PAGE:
Butler Community College joins Kansas Promise Scholarship for August launch
Nearly 50 Butler programs qualify for tuition, fees, books funding through Kansas Promise Scholarship
Current and future students qualifying for the Kansas Promise Scholarship can now pursue their two-year degree and have their costs for tuition, fees and books paid for by the state within a host of academic areas. That’s right – tuition, fees and books at no cost. The Technical Education Authority, under the auspices of the Kansas Board of Regents (KBOR), met and approved nearly 50 programs for Butler Community College along with programs at other Kansas community and technical colleges this morning. The TEA recommendations will now be voted on during the June 16 KBOR meeting. The scholarship is available beginning the fall semester.
The transformative $10 million Kansas Promise Scholarship Act, signed by Governor Laura Kelly in April, provides last dollar assistance for tuition, fees, and books for qualifying Kansans studying select career areas. That means whatever the student owes after scholarships or grants have been applied, will be covered by the state – not the student. The Promise Act applies to certain Career and Technical Education (CTE) certificates, two-year degrees, and transfer options.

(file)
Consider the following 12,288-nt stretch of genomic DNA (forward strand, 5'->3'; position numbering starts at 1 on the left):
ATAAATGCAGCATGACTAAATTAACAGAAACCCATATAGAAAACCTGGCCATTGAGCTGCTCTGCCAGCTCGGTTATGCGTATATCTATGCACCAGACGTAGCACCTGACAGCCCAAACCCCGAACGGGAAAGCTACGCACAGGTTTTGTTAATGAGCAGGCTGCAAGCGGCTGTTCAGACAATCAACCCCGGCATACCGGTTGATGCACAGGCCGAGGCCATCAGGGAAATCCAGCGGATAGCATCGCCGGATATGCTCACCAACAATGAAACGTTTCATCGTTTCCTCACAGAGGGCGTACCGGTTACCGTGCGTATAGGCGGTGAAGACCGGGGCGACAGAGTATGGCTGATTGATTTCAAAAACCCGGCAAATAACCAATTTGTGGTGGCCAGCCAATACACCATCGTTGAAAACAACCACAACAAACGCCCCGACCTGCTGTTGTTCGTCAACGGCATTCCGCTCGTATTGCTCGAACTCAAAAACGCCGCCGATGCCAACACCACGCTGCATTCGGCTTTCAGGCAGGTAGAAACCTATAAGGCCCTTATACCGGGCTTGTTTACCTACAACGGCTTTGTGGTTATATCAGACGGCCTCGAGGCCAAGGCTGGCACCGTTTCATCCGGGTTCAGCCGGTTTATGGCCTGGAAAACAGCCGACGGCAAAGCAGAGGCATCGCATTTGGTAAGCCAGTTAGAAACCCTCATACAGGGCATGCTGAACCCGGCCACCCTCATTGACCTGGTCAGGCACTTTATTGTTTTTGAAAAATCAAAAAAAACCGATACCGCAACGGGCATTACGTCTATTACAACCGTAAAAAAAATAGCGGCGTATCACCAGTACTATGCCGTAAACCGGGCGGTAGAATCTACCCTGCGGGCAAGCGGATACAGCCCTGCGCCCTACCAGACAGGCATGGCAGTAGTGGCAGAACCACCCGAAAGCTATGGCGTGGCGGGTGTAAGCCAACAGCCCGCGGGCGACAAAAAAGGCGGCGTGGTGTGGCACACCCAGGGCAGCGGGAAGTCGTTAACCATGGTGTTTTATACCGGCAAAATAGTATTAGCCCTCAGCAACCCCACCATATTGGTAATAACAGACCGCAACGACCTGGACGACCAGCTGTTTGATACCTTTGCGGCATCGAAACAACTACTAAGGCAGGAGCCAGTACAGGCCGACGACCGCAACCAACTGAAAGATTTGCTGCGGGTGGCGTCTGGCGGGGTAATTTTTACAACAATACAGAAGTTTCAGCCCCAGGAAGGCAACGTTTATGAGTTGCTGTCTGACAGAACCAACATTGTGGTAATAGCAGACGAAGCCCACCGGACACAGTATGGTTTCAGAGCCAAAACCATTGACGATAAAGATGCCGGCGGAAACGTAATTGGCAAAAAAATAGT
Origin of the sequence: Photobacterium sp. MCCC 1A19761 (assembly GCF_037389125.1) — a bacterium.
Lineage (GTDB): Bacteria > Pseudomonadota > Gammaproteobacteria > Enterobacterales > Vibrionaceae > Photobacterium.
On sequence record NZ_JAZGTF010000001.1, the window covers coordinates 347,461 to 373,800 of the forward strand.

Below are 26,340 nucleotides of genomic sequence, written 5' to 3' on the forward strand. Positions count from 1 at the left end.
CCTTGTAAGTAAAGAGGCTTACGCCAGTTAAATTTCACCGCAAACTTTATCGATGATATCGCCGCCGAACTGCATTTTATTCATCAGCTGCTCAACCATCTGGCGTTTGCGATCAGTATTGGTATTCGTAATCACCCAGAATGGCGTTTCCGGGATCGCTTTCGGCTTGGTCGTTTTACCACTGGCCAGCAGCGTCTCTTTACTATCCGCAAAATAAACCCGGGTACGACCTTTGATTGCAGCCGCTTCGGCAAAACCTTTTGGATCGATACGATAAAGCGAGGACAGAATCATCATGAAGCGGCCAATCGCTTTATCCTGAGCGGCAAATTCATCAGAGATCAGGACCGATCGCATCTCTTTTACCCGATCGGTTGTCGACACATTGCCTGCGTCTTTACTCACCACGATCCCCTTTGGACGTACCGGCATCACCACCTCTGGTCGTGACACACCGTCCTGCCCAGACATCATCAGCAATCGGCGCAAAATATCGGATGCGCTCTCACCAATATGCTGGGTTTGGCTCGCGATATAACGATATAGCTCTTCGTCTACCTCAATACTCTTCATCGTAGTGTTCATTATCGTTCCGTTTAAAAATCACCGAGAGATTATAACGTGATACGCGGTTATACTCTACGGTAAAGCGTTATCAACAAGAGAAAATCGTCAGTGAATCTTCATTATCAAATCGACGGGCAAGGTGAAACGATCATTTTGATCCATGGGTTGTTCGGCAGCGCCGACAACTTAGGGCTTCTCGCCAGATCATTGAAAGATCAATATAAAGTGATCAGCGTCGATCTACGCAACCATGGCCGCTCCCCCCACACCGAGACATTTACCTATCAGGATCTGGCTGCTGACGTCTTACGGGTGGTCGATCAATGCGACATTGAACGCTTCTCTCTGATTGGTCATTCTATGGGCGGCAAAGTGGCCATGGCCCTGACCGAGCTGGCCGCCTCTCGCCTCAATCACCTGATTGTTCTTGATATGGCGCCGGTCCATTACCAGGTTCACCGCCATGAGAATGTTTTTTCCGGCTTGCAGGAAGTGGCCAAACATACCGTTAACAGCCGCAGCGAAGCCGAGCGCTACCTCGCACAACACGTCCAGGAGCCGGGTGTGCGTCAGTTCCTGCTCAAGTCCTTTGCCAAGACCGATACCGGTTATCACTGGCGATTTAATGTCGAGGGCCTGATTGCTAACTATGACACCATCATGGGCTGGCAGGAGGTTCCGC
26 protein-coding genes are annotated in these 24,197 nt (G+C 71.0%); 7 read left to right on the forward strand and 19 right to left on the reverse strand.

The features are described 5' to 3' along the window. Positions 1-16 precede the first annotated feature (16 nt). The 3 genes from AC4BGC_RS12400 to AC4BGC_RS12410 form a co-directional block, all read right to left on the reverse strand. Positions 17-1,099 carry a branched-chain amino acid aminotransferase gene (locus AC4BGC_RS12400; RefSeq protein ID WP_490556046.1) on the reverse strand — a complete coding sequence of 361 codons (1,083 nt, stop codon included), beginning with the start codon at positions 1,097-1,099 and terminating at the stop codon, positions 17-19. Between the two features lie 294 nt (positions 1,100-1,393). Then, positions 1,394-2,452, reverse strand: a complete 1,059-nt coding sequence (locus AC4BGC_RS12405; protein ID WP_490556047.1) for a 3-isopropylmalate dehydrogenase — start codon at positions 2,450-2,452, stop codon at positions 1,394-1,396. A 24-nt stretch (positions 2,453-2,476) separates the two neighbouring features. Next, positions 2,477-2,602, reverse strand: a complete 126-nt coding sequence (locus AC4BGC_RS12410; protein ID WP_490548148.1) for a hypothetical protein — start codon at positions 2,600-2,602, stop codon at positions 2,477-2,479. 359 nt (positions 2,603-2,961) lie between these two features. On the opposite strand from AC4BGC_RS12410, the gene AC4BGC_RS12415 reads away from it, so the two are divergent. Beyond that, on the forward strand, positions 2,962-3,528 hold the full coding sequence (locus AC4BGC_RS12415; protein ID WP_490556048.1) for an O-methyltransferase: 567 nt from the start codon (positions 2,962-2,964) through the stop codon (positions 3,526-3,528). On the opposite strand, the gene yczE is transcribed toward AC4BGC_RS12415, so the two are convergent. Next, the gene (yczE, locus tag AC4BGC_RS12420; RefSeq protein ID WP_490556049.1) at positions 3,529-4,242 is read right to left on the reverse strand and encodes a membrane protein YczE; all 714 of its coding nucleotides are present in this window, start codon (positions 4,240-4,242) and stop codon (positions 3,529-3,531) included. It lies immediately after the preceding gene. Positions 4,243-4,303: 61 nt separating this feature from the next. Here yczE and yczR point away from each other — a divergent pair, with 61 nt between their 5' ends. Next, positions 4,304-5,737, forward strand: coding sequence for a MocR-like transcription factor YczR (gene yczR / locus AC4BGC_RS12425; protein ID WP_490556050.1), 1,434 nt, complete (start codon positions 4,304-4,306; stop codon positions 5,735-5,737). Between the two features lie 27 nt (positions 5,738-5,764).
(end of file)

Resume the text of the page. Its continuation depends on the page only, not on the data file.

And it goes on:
To qualify, Butler students need to select programs within these broad state-identified categories:
New and current students must be in one of the eligible program tracks and must be taking at least six credit hours to receive the last dollar scholarship for the amount owed. Scholarship recipients must remain in Kansas and work two years, otherwise the scholarship must be paid back.
“The Kansas Promise Scholarship opens access to associate degree and technical training for people who might otherwise deem it impossible,” said Kim Krull, Ph.D., President of Butler Community College. It is also a wonderful opportunity for those who started college but had to step out. Quite frankly, there is no better way to financially attain your certificate or first two-years of college.”
The Promise Act is designed to benefit Kansans who have graduated high school in the last 12 months, or adults aged 21 or older who have lived in Kansas for three or more consecutive years. This also includes homeschool students as GED completers. Some military dependents are also eligible.
“I applaud the state legislature for recognizing the value of Kansas’ community and technical colleges as an economic engine for the state’s workforce,” said Krull. “Access to affordable higher education and ultimately a better life is the community college mission and why we exist.”
To learn more about eligibility, Butler’s Kansas Promise Act programs, and the application process visit www.butlercc.edu/promiseact.